“f/8 and Be There” is a philosophy attributed to Arthur “Weegee” Fellig, a world famous photojournalist and street photographer, known for his works in New York in the 1930’s and 1940’s. It’s a great line but, for me, doesn’t go far enough.
Being in the right place at the right time, whether by chance or good planning, is obviously crucial and it’s probably better to be lucky than good. The art and craft of using the camera well can get me closer to what my eye/brain sees but even when good luck, careful planning, great light and decent technique combine I am rarely happy with the result without post processing. This is true even for ‘record’ shots. With most images, post processing is where the record of the scene is shaped by the minds eye. With radically altered images, such as composites and photoart, it’s the name of the game.
Photographers continue to debate the validity of digital processing, frequently making comparisons with the ‘true’ images produced by film and darkroom techniques. Digital cameras and processing expanded the possibilities but image manipulation is as old as photography itself. There is no such thing as ‘true’ images. ‘Unprocessed’ images don’t exist either. They are all manipulated and always were, by the people who manufacture the film and/or sensors, the chemicals and/or processors, the papers, printers, screens and all the other technologies we use. I have heard some excellent photographers proudly pronounce that they ‘add nothing, take nothing out’ and never ‘press buttons’. They do all of those things every time they open the shutter. Every composition seen through the viewfinder is a decision to about what to include and what to leave out. Every photograph has a range of tonal values and other attributes applied, either by the default settings in the camera or by our conscious or unconscious choices when using it.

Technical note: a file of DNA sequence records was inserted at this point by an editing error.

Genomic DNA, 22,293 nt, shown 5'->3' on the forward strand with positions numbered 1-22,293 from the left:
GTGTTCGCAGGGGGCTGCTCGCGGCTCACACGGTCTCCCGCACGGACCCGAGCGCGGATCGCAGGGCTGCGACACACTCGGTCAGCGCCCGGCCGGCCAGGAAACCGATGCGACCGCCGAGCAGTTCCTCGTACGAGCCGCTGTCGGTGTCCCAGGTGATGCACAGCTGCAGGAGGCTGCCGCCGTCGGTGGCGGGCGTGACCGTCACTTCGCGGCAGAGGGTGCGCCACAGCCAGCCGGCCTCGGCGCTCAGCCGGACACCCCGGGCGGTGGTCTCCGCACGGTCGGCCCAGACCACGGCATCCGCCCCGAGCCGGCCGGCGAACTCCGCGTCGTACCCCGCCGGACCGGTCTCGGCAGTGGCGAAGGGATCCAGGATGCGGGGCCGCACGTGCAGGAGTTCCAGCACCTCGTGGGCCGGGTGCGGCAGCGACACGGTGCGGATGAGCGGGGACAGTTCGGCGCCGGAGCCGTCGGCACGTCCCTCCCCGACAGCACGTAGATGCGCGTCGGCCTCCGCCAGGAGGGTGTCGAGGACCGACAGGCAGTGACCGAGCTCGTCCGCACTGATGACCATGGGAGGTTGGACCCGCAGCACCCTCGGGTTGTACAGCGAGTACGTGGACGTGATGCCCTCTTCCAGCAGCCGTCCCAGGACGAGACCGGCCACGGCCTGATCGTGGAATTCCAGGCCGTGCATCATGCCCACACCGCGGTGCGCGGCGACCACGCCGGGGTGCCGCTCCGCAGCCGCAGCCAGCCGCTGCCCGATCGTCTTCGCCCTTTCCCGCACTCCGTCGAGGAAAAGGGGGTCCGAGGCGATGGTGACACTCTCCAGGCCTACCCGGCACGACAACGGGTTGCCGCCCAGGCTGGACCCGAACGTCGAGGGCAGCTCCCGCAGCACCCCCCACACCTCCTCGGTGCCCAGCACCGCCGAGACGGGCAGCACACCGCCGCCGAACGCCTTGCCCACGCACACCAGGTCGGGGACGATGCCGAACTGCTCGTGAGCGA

A photograph is an abstraction from reality that begins the moment we press the shutter and those who believe that post processing debases the purity of the image ‘straight’ from the camera are deluding themselves. Camera craft is the first stage in the process of ‘creative image evolution’ but increasingly it is becoming the least important.
What we see or want to communicate about what we saw, may not have that much in common with the image as recorded by the camera. My objective is to use all the tools available to produce an image as close as possible to what I envisage and want to communicate. If others like what they see, great. If not, it doesn’t really matter.
Good camera craft but, more importantly, the process of manipulating what the camera recorded is where the art is.
“Every step in the process is a step toward the light…”. Jan Phillips – God Is At Eye Level: Photography As A Healing Art